Copy/Pasting and Vim

I'm a vim user and I somehow completely missed this excellent feature until much more recently than I care to admit! Usually vim has its own clipboard, but it doesn't share with the operating system. You will need a vim-gtk install, this isn't available in really basic vim (I'm a little unclear exactly on the dependencies).

To paste between vim and something else, use the + (plus) buffer in vim. It contains the contents of your system clipboard, and you can also write to it. If you're not already using buffers in vim, then you should probably read the excellent documentation but for a very quick start:

  • To copy something into the buffer, select it in visual mode and type "+y
  • To paste from the buffer, type "+P

I had no idea how I'd missed this really fundamental trick, so I thought I'd share!

Quick Switch Between Git Branches

Today's little-known git feature (or maybe everyone knows but me? I only found this a few months ago) is for quickly switching between branches. Usually I would switch branches with:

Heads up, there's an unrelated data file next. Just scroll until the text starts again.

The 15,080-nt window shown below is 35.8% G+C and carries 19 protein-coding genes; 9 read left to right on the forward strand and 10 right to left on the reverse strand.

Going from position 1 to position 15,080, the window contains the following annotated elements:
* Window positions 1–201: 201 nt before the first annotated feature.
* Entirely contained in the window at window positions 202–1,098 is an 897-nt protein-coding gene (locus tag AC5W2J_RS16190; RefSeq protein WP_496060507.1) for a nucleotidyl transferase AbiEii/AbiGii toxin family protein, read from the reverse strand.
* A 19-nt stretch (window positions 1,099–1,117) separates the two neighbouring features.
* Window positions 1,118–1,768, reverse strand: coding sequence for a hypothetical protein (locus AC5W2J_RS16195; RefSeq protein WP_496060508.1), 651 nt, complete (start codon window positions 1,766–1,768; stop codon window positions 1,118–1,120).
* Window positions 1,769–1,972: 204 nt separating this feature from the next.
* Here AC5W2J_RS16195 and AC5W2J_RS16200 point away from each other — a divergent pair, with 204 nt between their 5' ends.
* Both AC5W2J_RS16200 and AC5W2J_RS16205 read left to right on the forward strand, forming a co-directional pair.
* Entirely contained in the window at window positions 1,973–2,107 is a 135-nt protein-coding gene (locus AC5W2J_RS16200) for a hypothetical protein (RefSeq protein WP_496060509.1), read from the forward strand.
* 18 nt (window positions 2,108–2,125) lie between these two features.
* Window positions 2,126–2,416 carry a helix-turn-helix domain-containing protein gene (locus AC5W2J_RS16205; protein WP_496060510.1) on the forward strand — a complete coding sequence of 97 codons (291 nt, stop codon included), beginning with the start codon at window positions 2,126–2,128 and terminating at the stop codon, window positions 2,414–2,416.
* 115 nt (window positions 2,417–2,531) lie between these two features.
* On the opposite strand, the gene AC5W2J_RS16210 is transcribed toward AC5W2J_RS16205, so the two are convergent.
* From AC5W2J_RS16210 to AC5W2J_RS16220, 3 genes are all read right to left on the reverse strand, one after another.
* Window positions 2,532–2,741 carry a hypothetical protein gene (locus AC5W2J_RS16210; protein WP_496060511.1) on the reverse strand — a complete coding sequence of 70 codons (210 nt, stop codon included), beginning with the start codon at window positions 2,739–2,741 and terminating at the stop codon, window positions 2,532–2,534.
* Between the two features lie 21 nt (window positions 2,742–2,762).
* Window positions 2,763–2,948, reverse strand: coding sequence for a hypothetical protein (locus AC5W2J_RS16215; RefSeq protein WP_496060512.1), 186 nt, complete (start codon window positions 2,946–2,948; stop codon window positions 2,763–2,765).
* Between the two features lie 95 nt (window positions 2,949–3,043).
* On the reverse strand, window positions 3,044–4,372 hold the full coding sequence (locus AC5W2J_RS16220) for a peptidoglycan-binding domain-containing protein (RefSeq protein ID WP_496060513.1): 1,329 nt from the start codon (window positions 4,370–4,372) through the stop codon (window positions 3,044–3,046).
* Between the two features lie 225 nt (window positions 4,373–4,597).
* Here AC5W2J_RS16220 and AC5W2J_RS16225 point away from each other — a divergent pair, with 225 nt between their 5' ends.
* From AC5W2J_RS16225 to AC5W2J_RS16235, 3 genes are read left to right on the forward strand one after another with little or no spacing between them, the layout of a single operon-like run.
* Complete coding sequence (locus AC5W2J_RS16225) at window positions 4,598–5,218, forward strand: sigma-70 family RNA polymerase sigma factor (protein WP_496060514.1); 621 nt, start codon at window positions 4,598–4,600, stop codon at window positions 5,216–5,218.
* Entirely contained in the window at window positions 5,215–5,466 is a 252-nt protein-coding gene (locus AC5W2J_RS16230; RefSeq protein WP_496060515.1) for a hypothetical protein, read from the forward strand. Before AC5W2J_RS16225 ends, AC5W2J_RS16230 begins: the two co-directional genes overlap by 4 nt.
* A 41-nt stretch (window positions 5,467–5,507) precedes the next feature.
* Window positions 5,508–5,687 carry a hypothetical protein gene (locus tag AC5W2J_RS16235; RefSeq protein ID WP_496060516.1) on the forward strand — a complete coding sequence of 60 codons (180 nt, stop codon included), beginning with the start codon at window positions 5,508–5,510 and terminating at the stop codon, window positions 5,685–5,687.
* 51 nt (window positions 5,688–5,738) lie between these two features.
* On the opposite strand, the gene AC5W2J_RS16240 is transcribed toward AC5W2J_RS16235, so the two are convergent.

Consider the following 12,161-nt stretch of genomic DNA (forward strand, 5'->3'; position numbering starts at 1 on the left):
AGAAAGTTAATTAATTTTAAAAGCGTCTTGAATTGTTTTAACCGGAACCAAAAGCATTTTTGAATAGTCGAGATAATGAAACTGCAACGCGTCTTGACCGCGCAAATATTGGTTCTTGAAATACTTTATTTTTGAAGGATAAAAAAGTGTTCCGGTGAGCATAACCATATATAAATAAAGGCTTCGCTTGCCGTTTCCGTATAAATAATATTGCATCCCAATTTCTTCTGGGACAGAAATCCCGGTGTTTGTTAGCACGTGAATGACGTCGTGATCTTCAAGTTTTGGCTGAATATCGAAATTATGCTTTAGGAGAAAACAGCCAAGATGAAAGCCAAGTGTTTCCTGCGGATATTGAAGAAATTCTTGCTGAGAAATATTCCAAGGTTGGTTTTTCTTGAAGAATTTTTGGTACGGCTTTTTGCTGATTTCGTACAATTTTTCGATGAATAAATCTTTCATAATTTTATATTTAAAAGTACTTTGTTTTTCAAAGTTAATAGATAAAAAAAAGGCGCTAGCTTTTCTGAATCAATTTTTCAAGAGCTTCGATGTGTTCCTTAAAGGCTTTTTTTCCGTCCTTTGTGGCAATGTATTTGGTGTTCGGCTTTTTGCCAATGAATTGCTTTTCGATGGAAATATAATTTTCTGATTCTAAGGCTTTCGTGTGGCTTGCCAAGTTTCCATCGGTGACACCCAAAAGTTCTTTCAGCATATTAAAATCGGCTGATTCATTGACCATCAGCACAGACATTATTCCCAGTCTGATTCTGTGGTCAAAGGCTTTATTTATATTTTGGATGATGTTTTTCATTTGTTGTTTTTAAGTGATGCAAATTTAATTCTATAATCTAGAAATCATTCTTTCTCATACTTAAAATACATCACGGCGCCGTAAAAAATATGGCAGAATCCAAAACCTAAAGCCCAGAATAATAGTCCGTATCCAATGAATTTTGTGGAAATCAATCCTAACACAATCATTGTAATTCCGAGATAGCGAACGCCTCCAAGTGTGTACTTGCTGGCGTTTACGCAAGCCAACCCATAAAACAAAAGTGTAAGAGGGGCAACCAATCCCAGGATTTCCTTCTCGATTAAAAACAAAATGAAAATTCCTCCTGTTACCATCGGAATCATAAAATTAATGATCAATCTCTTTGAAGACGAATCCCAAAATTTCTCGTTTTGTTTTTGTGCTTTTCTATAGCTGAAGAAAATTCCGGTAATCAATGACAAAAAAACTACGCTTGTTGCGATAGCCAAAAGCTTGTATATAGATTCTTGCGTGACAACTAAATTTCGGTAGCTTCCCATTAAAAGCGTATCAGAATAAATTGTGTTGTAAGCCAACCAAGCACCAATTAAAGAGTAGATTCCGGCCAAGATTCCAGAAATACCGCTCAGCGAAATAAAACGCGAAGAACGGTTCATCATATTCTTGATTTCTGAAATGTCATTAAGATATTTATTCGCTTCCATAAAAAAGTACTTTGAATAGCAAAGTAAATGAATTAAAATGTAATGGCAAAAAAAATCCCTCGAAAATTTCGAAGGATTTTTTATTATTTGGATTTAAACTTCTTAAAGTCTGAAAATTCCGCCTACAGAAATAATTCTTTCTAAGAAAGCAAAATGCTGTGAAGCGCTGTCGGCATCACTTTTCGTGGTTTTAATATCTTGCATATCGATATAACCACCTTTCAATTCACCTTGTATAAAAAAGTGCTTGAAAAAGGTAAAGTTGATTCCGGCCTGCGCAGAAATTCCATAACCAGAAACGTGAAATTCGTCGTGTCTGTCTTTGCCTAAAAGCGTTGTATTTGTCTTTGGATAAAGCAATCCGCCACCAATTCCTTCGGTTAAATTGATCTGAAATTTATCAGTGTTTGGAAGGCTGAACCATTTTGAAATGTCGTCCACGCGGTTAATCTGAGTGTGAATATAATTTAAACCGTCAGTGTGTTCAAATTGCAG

git checkout [branchname]

However if you switch from one branch to another and want to switch back again (this happens when I'm reviewing changes and wondering if a bug is present on master as well), then you can do so by just doing:

git checkout -

Just a little timesaver in case it's useful to anyone else - I know I've been using it quite a bit!

Printing PDF Bookmarks List

I work with PDF a lot, and it bothers me that I can see an outline view when I open the document, but I don't seem to be able to grab just that view. My presentations are mostly PDF and the titles and section headings show up nicely. Today I figured out how to get an outline view, so I'm putting that information here while I remember how to do it!

I used a tool called pdftk which is excellent, I've used it before for doing various other PDF-related things. To grab metadata such as bookmarks, use the dump-data command, like this:

pdftk myfile.pdf dump_data | grep BookmarkTitle > outline.txt

The above line takes all the bookmarks from the PDF (this was a slide deck created using powerdot and LaTeX, the section and slide titles nest appropriately), and outputs a bunch of information about the document and the various PDFs. The grep command just gets the lines containing "BookmarkTitle", then the whole thing gets written to a file. I cleaned that up and now I have the outline of my course, so I can add timings, notes for the exercises and so on.